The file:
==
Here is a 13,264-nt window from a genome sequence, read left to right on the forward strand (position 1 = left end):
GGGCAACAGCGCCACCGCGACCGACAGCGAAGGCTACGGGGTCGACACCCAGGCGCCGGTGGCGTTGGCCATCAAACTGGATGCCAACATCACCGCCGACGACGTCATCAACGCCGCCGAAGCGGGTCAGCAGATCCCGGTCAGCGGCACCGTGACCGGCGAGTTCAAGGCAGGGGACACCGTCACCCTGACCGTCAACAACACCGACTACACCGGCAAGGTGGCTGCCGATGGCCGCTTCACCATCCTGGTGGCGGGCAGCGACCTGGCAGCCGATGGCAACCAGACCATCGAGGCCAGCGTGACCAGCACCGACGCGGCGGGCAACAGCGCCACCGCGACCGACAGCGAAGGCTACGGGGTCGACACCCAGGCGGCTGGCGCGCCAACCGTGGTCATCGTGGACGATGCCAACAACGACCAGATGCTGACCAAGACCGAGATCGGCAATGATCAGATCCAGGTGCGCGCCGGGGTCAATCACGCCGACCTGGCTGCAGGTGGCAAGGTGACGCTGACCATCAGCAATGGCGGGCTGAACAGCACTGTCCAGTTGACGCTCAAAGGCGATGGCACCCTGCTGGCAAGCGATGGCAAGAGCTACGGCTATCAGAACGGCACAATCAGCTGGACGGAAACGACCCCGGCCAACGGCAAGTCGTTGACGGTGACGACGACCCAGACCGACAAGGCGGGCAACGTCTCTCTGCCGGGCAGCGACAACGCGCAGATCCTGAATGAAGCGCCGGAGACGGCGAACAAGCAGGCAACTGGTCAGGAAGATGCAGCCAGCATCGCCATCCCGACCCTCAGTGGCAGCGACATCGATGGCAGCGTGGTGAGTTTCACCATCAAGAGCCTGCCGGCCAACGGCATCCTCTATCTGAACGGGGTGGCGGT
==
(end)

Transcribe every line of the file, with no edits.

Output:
Here is a 13,264-nt window from a genome sequence, read left to right on the forward strand (position 1 = left end):
GGGCAACAGCGCCACCGCGACCGACAGCGAAGGCTACGGGGTCGACACCCAGGCGCCGGTGGCGTTGGCCATCAAACTGGATGCCAACATCACCGCCGACGACGTCATCAACGCCGCCGAAGCGGGTCAGCAGATCCCGGTCAGCGGCACCGTGACCGGCGAGTTCAAGGCAGGGGACACCGTCACCCTGACCGTCAACAACACCGACTACACCGGCAAGGTGGCTGCCGATGGCCGCTTCACCATCCTGGTGGCGGGCAGCGACCTGGCAGCCGATGGCAACCAGACCATCGAGGCCAGCGTGACCAGCACCGACGCGGCGGGCAACAGCGCCACCGCGACCGACAGCGAAGGCTACGGGGTCGACACCCAGGCGGCTGGCGCGCCAACCGTGGTCATCGTGGACGATGCCAACAACGACCAGATGCTGACCAAGACCGAGATCGGCAATGATCAGATCCAGGTGCGCGCCGGGGTCAATCACGCCGACCTGGCTGCAGGTGGCAAGGTGACGCTGACCATCAGCAATGGCGGGCTGAACAGCACTGTCCAGTTGACGCTCAAAGGCGATGGCACCCTGCTGGCAAGCGATGGCAAGAGCTACGGCTATCAGAACGGCACAATCAGCTGGACGGAAACGACCCCGGCCAACGGCAAGTCGTTGACGGTGACGACGACCCAGACCGACAAGGCGGGCAACGTCTCTCTGCCGGGCAGCGACAACGCGCAGATCCTGAATGAAGCGCCGGAGACGGCGAACAAGCAGGCAACTGGTCAGGAAGATGCAGCCAGCATCGCCATCCCGACCCTCAGTGGCAGCGACATCGATGGCAGCGTGGTGAGTTTCACCATCAAGAGCCTGCCGGCCAACGGCATCCTCTATCTGAACGGGGTGGCGGT